Telehealth for addiction is not a replacement for conventional face-to-face treatment, but it can prove a useful supplement.
According to the HRSA (Health Resources Services Administration), telehealth involves the provision of remote treatment, clinical healthcare, and education related to public health via telecommunications software.
In plain English, telehealth for addiction translates to remote treatment using Skype, Zoom, or similar video conferencing software, as well as the internet more widely and streaming media in particular.
Unlike telemedicine, telehealth refers to a much wider range of remote healthcare services. With telehealth, you have access to non-clinical services as well as traditional clinical services without leaving home.
What is Telehealth?
With telehealth, then, you’ll use digital information and a variety of communication technologies – typically smart devices or computers – to remotely access myriad healthcare services.
Sometimes called e-health or m-health, telehealth has the following broad-based goals:
- Improve access to healthcare for those in isolated or rural communities
- Provide more widespread access to medical specialists
- Promote self-management of healthcare
- Streamline communication between patient and healthcare team
- Enhance access to healthcare for those with mobility or transportation issues
Here are some examples of common telehealth services:
- Patient portal
- Virtual appointments
- Personal health records
You may find that your primary healthcare provider offers an online portal for patients.
A portal acts as an alternative to email, and offers a more robust and more secure way to communicate concerning private medical matters.
Patient portals allow you to do all of the following:
- Request refills for your prescriptions
- Review test results
- Consult summaries of previous consultations
- Schedule appointments
- Request appointment reminders
- Communicate with healthcare professionals
- Coordinated communication with specialists
Depending on the treatment facility, it might be possible to attend virtual sessions with your nurse or doctor.
These remote healthcare sessions take place using video conferencing software, or via web-based meetings.
Personal health records
PHR systems (electronic personal health record systems) allow you to manage and maintain information about your health using an app on any web-enabled device.
In the event of any emergency – a drug overdose or alcohol poisoning, for instance – a PHR gives emergency personnel immediate access to any salient information, from medications and allergies through to contact details for your primary healthcare provider.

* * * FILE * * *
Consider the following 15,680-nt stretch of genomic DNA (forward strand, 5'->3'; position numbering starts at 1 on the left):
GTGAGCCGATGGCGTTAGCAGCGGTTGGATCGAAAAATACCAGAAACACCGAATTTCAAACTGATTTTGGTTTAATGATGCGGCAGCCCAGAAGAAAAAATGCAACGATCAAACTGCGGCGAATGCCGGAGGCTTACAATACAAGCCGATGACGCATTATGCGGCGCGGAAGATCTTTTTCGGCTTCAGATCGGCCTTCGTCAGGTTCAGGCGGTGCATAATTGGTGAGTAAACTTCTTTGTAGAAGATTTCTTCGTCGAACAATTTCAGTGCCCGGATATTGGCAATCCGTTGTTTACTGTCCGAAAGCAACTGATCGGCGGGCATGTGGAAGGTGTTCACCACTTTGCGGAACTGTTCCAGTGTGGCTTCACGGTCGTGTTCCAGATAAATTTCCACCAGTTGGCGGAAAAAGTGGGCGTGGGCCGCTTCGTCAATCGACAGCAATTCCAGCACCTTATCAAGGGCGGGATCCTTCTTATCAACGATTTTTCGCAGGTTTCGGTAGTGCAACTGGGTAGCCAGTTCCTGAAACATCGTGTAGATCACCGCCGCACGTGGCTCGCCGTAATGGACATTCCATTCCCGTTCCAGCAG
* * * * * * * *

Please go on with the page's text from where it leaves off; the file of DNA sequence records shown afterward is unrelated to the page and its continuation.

What is a Telehealth Visit?
While an in-person visit is generally preferable, telehealth visits can plug the gap when it’s not possible to physically visit your healthcare provider.
You may find that your primary doctor doesn’t offer this service, but you have many options to explore if you need a stopgap in the form of a telehealth visit.
You can take advantage of telehealth visits for a wide range of circumstances, including:
- Follow-up visits
- Coughs or colds
- Sore throat
- Medication refills
- Substance abuse issues
All you’ll need is the following:
- Internet access
- Smart device or computer
- Video accessibility
- Speakers or headphones
Now, while we have touched on the use of telehealth for addiction, how can it be applied to opioid use disorder?
Telehealth for Opioid Addiction
Over the past two decades, an opioid epidemic has ravaged the United States.
During the past year, over 40 states reported an increase in fatal opioid-related overdoses. This coincided with the global pandemic and subsequent lockdown measures. CDC data shows that synthetic opioids acted as the primary driver for this increase in deaths by drug overdose.
Pre-pandemic, there were barriers in place concerning telehealth. You first needed to attend a face-to-face appointment, and you could only obtain enough medication for one week. Beyond this, doctors were typically poorly incentivized for providing telehealth, and consequently disinclined to offer the service at all.
Post-COVID, though, regulatory changes mean any appointments can now be conducted remotely, and enough medication prescribed to last a month.
It is also now possible to access Medicare funding for telehealth visits, further broadening access to telehealth services.
This report from the HHS Office shows that the opioid epidemic has led to increased demand for behavioral health services at a time when there is a shortage of workers in this field. Telehealth can be used to expand access to medication-assisted treatment for opioid use disorder, while also enhancing the quality of treatment, according to the same report.
Telehealth at The District
Maybe you have been drinking or using substances more due to the pressures and stressors of the past year.
Perhaps you have been looking to commit to recovery but you can’t make time in your schedule, not even for outpatient treatment.
Well, here at The District Recovery Community, we can help you with outpatient treatment programs for alcohol use disorder, substance use disorder, mental health disorders, and co-occurring disorders. We can also offer these treatment programs remotely.
For more information on our evidence-based telehealth services, reach out to TDRC today at 844.287.8506.